ELON MUSK BATTERIES FOUND TO HAVE A NATURAL TENDENCY TO SUDDENLY EXPLODE
Over the past three decades, lithium-ion batteries, rechargeable batteries that move lithium ions back and forth to charge and discharge, have enabled smaller devices that juice up faster and last longer.
Now, X-ray experiments at the Department of Energy's SLAC National Accelerator Laboratory and Lawrence Berkeley National Laboratory have revealed that the pathways lithium ions take through a common battery material are more complex than previously thought. The results correct more than two decades worth of assumptions about the material and will help improve battery design, potentially leading to a new generation of lithium-ion batteries.
An international team of researchers, led by William Chueh, a faculty scientist at SLAC's Stanford Institute for Materials & Energy Sciences and a Stanford materials science professor, published these findings today in Nature Materials.
"Before, it was kind of like a black box," said Martin Bazant, a professor at the Massachusetts Institute of Technology and another leader of the study. "You could see that the material worked pretty well and certain additives seemed to help, but you couldn't tell exactly where the lithium ions go in every step of the process. You could only try to develop a theory and work backwards from measurements. With new instruments and measurement techniques, we're starting to have a more rigorous scientific understanding of how these things actually work."
The 'popcorn effect'
Anyone who has ridden in an electric bus, worked with a power tool or used a cordless vacuum has likely reaped the benefits of the battery material they studied, lithium iron phosphate. It can also be used for the start-stop feature in cars with internal combustion engines and storage for wind and solar power in electrical grids. Better understanding of this material and others like it could lead to faster-charging, longer-lasting and more durable batteries. But until recently, researchers could only guess at the mechanisms that allow it to work.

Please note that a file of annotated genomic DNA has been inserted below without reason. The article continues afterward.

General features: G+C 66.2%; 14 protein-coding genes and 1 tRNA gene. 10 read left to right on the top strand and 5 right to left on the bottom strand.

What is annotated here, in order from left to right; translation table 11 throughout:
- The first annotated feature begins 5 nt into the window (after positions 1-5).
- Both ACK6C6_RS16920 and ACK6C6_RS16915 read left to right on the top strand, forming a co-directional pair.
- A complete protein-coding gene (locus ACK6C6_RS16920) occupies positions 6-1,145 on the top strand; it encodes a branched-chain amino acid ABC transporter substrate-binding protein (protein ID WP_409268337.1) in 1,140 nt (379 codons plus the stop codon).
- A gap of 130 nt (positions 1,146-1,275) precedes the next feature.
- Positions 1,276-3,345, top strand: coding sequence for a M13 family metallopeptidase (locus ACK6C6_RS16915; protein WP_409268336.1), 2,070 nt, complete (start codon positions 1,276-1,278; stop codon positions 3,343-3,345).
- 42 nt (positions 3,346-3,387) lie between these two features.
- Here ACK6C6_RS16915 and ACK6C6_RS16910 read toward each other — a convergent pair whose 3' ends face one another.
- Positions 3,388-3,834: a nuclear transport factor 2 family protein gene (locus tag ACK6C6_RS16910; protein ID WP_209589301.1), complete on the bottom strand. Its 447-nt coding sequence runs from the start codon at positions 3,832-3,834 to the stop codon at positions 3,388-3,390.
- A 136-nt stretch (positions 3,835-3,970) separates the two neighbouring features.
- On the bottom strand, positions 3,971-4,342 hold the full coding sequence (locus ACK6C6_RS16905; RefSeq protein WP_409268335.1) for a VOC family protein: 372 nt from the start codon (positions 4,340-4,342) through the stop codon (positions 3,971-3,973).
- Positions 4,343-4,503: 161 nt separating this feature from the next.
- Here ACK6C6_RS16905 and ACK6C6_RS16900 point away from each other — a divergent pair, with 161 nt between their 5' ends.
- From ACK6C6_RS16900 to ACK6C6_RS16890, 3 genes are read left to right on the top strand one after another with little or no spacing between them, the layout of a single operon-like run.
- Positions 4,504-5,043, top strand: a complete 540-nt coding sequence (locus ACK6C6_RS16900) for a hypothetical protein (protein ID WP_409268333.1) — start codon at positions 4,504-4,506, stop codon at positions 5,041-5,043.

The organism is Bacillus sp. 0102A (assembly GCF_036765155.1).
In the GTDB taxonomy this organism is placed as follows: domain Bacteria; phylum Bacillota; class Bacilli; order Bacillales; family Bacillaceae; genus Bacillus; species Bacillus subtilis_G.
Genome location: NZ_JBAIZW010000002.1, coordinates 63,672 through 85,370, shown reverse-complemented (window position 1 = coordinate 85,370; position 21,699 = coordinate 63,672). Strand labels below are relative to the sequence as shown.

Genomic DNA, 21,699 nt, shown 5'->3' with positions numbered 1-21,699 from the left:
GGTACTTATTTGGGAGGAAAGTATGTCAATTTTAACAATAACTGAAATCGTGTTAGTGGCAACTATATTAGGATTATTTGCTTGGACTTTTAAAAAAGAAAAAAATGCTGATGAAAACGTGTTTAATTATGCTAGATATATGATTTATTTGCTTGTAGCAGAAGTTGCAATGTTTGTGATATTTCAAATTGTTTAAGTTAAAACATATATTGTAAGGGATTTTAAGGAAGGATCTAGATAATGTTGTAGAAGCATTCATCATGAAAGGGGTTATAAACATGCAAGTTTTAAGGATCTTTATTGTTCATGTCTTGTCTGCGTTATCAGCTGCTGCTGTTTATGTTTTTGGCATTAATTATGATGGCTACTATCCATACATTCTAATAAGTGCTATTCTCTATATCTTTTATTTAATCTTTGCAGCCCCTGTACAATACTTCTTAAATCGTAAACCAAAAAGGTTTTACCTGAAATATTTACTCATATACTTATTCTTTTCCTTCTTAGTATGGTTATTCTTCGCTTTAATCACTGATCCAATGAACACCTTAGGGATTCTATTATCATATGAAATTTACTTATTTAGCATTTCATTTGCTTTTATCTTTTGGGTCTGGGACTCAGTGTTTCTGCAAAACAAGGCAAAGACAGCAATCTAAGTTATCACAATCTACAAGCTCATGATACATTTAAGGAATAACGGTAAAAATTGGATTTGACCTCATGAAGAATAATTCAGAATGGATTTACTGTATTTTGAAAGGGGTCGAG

When lithium-ion batteries charge and discharge, the lithium ions flow from a liquid solution into a solid reservoir. But once in the solid, the lithium can rearrange itself, sometimes causing the material to split into two distinct phases, much as oil and water separate when mixed together. This causes what Chueh refers to as a "popcorn effect." The ions clump together into hot spots that end up shortening the battery lifetime.
In this study, researchers used two X-ray techniques to explore the inner workings of lithium-ion batteries. At SLAC's Stanford Synchrotron Radiation Lightsource (SSRL) they bounced X-rays off a sample of lithium iron phosphate to reveal its atomic and electronic structure, giving them a sense of how the lithium ions were moving about in the material. At Berkeley Lab's Advanced Light Source (ALS), they used X-ray microscopy to magnify the process, allowing them to map how the concentration of lithium changes over time.
Previously, researchers thought that lithium iron phosphate was a one-dimensional conductor, meaning lithium ions are only able to travel in one direction through the bulk of the material, like salmon swimming upstream.
But while sifting through their data, the researchers noticed that lithium was moving in a completely different direction on the surface of the material than one would expect based on previous models. It was as if someone had tossed a leaf onto the surface of the stream and discovered that the water was flowing in a completely different direction than the swimming salmon.
They worked with Saiful Islam, a chemistry professor at the University of Bath, UK, to develop computer models and simulations of the system. Those revealed that lithium ions moved in two additional directions on the surface of the material, making lithium iron phosphate a three-dimensional conductor.
"As it turns out, these extra pathways are problematic for the material, promoting the popcorn-like behavior that leads to its failure," Chueh said. "If lithium can be made to move more slowly on the surface, it will make the battery much more uniform. This is the key to developing higher performance and longer lasting batteries."
A new frontier in battery engineering
Even though lithium iron phosphate has been around for the past two decades, the ability to study it at the nanoscale and during battery operation wasn't possible until just a couple of years ago.